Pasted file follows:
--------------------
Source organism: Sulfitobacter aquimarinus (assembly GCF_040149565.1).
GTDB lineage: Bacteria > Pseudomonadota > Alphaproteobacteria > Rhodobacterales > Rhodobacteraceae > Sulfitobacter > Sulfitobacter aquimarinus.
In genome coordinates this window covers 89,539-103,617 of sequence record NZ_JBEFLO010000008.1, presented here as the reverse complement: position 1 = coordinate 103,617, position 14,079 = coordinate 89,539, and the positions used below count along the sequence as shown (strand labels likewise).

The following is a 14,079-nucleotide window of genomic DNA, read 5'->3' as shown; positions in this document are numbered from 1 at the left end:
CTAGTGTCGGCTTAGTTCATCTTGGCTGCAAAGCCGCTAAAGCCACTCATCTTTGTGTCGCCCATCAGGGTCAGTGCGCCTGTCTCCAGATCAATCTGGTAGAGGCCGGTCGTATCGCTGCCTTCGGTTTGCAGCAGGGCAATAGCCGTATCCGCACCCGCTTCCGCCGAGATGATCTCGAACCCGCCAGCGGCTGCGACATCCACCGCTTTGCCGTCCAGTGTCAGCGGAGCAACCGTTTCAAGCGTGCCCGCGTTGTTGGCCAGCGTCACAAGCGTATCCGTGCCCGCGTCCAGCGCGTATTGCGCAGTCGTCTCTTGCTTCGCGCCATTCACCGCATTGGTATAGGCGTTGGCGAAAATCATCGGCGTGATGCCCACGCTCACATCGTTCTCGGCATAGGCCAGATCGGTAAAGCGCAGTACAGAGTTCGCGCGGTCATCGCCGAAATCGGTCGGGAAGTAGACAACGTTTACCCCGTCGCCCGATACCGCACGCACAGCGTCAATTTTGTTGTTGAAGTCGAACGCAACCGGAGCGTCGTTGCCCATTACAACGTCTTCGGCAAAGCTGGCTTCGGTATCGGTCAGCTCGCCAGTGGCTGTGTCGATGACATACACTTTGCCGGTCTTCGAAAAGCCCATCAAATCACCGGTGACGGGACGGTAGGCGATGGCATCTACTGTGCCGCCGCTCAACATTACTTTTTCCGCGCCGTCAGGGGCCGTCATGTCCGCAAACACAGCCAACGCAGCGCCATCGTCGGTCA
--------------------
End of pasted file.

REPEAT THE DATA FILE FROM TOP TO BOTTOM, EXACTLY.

Source organism: Sulfitobacter aquimarinus (assembly GCF_040149565.1).
GTDB lineage: Bacteria > Pseudomonadota > Alphaproteobacteria > Rhodobacterales > Rhodobacteraceae > Sulfitobacter > Sulfitobacter aquimarinus.
In genome coordinates this window covers 89,539-103,617 of sequence record NZ_JBEFLO010000008.1, presented here as the reverse complement: position 1 = coordinate 103,617, position 14,079 = coordinate 89,539, and the positions used below count along the sequence as shown (strand labels likewise).

The following is a 14,079-nucleotide window of genomic DNA, read 5'->3' as shown; positions in this document are numbered from 1 at the left end:
CTAGTGTCGGCTTAGTTCATCTTGGCTGCAAAGCCGCTAAAGCCACTCATCTTTGTGTCGCCCATCAGGGTCAGTGCGCCTGTCTCCAGATCAATCTGGTAGAGGCCGGTCGTATCGCTGCCTTCGGTTTGCAGCAGGGCAATAGCCGTATCCGCACCCGCTTCCGCCGAGATGATCTCGAACCCGCCAGCGGCTGCGACATCCACCGCTTTGCCGTCCAGTGTCAGCGGAGCAACCGTTTCAAGCGTGCCCGCGTTGTTGGCCAGCGTCACAAGCGTATCCGTGCCCGCGTCCAGCGCGTATTGCGCAGTCGTCTCTTGCTTCGCGCCATTCACCGCATTGGTATAGGCGTTGGCGAAAATCATCGGCGTGATGCCCACGCTCACATCGTTCTCGGCATAGGCCAGATCGGTAAAGCGCAGTACAGAGTTCGCGCGGTCATCGCCGAAATCGGTCGGGAAGTAGACAACGTTTACCCCGTCGCCCGATACCGCACGCACAGCGTCAATTTTGTTGTTGAAGTCGAACGCAACCGGAGCGTCGTTGCCCATTACAACGTCTTCGGCAAAGCTGGCTTCGGTATCGGTCAGCTCGCCAGTGGCTGTGTCGATGACATACACTTTGCCGGTCTTCGAAAAGCCCATCAAATCACCGGTGACGGGACGGTAGGCGATGGCATCTACTGTGCCGCCGCTCAACATTACTTTTTCCGCGCCGTCAGGGGCCGTCATGTCCGCAAACACAGCCAACGCAGCGCCATCGTCGGTCA